On the up side, Indie Author Day at Lake Jackson helped inspire one of the librarians to form a writers group, and the group is still going strong, so even though attendance was modest, the day did lead to a new service that the library can offer. As with Eastchester, networking among authors was the greatest benefit of the event.
Mel Parish also thought that there needed to be more promotion, and from an earlier date. For next year, she plans to do more and earlier advertising so more readers will be able to fit the event into their schedules. Also, she hopes the library will buy print copies of the indie books and have them face out in a special display, ready to be checked out. This would produce more reading than having the authors try to sell them, and it might lead to subsequent sales to readers. As for ebooks, they are more difficult to work with, so focusing on print first makes sense to her.
Terry Kirchner Executive Director of the Westchester Library System, of which Eastchester is a member, said that he has looked at Indie Author Day, but as a large collaborative serving a population of a million, they would need a program to support the indie books so they did not get lost in the library’s massive catalog. He does not want to add a separate ebook platform for indie books, since this would create an information silo that would not work well to promote the books. He needs a way to have vetted (well-reviewed) indie books automatically added to the catalog. I asked him about getting indie authors’ books through OverDrive, and he echoed what I had already heard from a Lessa Spitzer, a collection development librarian at San Jose Public Library, in California. Lessa wrote me that:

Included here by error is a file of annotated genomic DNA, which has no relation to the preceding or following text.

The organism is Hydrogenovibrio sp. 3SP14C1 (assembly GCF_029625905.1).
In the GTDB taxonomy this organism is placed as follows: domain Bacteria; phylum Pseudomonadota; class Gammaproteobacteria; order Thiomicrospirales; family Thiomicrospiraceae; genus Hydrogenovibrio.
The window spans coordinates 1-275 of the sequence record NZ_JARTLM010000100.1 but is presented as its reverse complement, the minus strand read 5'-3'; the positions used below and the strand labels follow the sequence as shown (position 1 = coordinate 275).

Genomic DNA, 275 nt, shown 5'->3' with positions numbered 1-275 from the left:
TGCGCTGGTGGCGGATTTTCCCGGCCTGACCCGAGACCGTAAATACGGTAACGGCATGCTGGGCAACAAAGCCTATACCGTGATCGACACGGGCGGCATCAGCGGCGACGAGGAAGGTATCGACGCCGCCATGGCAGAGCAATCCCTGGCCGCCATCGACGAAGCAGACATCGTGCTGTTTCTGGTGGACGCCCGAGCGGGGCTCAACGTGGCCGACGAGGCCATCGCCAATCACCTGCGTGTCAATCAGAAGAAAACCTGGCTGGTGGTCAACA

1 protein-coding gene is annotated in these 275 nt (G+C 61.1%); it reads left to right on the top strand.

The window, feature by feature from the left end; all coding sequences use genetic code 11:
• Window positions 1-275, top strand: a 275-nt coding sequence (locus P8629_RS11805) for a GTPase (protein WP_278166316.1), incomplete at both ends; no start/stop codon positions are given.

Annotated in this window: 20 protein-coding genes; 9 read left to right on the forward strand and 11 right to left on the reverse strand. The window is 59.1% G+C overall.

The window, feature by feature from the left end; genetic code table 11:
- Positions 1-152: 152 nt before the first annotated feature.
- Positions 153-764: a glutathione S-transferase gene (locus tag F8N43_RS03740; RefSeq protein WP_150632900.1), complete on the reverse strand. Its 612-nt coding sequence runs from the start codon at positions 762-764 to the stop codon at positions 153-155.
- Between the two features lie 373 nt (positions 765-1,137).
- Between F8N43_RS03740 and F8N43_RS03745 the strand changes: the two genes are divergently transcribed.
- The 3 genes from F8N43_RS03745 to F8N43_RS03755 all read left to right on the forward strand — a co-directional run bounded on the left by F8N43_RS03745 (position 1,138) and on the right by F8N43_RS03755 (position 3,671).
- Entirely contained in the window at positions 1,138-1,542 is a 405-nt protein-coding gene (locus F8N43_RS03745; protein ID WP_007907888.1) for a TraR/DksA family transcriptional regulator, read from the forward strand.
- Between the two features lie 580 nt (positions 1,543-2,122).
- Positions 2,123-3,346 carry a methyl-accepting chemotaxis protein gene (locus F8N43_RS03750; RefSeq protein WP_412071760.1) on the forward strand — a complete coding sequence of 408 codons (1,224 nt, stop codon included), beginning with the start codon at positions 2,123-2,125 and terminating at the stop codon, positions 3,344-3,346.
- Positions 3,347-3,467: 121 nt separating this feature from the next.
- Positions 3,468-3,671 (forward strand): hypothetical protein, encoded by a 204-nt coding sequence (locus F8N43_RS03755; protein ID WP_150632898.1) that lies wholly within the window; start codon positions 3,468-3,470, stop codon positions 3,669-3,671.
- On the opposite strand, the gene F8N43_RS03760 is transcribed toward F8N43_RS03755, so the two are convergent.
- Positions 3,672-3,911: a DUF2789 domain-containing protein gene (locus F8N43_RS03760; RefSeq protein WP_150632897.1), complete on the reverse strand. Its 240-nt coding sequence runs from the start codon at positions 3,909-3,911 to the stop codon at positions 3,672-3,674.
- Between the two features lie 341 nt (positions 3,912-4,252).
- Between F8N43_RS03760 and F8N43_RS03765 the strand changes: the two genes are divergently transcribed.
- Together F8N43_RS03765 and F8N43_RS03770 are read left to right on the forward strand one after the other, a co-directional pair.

Overdrive has a completely separate section of their website where they show the self-published or indie titles. If you just do a regular search or are browsing through any of the usual channels, the self-published titles don’t show up. You have to actually select a setting to shop specifically for self-published titles (and then none of the regular titles show up – you can only see one thing at a time).